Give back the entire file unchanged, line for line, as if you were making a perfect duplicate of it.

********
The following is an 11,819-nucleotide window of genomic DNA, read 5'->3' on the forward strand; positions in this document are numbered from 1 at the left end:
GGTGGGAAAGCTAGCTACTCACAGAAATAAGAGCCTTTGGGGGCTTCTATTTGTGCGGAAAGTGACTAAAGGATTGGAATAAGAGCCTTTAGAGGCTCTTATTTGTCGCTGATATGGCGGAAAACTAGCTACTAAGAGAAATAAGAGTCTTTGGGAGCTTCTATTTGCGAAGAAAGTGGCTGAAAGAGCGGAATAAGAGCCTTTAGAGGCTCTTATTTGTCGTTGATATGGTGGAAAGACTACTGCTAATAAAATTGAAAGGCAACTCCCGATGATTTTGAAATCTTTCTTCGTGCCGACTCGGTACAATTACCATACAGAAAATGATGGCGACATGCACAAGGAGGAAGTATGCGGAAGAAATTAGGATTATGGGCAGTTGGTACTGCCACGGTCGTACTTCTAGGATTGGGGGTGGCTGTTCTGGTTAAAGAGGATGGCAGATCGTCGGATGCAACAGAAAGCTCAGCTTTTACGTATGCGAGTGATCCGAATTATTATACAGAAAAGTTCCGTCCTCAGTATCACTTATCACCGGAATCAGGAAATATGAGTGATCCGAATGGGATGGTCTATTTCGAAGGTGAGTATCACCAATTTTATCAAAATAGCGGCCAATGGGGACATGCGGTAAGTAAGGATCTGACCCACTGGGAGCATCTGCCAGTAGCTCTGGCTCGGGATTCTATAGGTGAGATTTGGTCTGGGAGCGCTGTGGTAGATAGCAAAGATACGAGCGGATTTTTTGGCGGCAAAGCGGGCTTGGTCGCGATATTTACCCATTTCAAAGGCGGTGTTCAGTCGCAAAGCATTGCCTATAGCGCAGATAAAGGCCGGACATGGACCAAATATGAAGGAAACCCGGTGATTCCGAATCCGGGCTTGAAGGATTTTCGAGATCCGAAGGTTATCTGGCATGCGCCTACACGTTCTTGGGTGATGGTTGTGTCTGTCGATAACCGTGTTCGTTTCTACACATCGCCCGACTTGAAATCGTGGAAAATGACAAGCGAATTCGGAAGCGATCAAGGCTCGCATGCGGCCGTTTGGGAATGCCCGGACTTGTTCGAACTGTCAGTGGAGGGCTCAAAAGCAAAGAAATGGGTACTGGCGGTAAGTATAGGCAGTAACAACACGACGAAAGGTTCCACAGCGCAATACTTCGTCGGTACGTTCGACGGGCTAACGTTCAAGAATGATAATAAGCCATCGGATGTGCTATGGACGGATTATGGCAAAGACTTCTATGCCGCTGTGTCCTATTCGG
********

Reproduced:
The following is an 11,819-nucleotide window of genomic DNA, read 5'->3' on the forward strand; positions in this document are numbered from 1 at the left end:
GGTGGGAAAGCTAGCTACTCACAGAAATAAGAGCCTTTGGGGGCTTCTATTTGTGCGGAAAGTGACTAAAGGATTGGAATAAGAGCCTTTAGAGGCTCTTATTTGTCGCTGATATGGCGGAAAACTAGCTACTAAGAGAAATAAGAGTCTTTGGGAGCTTCTATTTGCGAAGAAAGTGGCTGAAAGAGCGGAATAAGAGCCTTTAGAGGCTCTTATTTGTCGTTGATATGGTGGAAAGACTACTGCTAATAAAATTGAAAGGCAACTCCCGATGATTTTGAAATCTTTCTTCGTGCCGACTCGGTACAATTACCATACAGAAAATGATGGCGACATGCACAAGGAGGAAGTATGCGGAAGAAATTAGGATTATGGGCAGTTGGTACTGCCACGGTCGTACTTCTAGGATTGGGGGTGGCTGTTCTGGTTAAAGAGGATGGCAGATCGTCGGATGCAACAGAAAGCTCAGCTTTTACGTATGCGAGTGATCCGAATTATTATACAGAAAAGTTCCGTCCTCAGTATCACTTATCACCGGAATCAGGAAATATGAGTGATCCGAATGGGATGGTCTATTTCGAAGGTGAGTATCACCAATTTTATCAAAATAGCGGCCAATGGGGACATGCGGTAAGTAAGGATCTGACCCACTGGGAGCATCTGCCAGTAGCTCTGGCTCGGGATTCTATAGGTGAGATTTGGTCTGGGAGCGCTGTGGTAGATAGCAAAGATACGAGCGGATTTTTTGGCGGCAAAGCGGGCTTGGTCGCGATATTTACCCATTTCAAAGGCGGTGTTCAGTCGCAAAGCATTGCCTATAGCGCAGATAAAGGCCGGACATGGACCAAATATGAAGGAAACCCGGTGATTCCGAATCCGGGCTTGAAGGATTTTCGAGATCCGAAGGTTATCTGGCATGCGCCTACACGTTCTTGGGTGATGGTTGTGTCTGTCGATAACCGTGTTCGTTTCTACACATCGCCCGACTTGAAATCGTGGAAAATGACAAGCGAATTCGGAAGCGATCAAGGCTCGCATGCGGCCGTTTGGGAATGCCCGGACTTGTTCGAACTGTCAGTGGAGGGCTCAAAAGCAAAGAAATGGGTACTGGCGGTAAGTATAGGCAGTAACAACACGACGAAAGGTTCCACAGCGCAATACTTCGTCGGTACGTTCGACGGGCTAACGTTCAAGAATGATAATAAGCCATCGGATGTGCTATGGACGGATTATGGCAAAGACTTCTATGCCGCTGTGTCCTATTCGG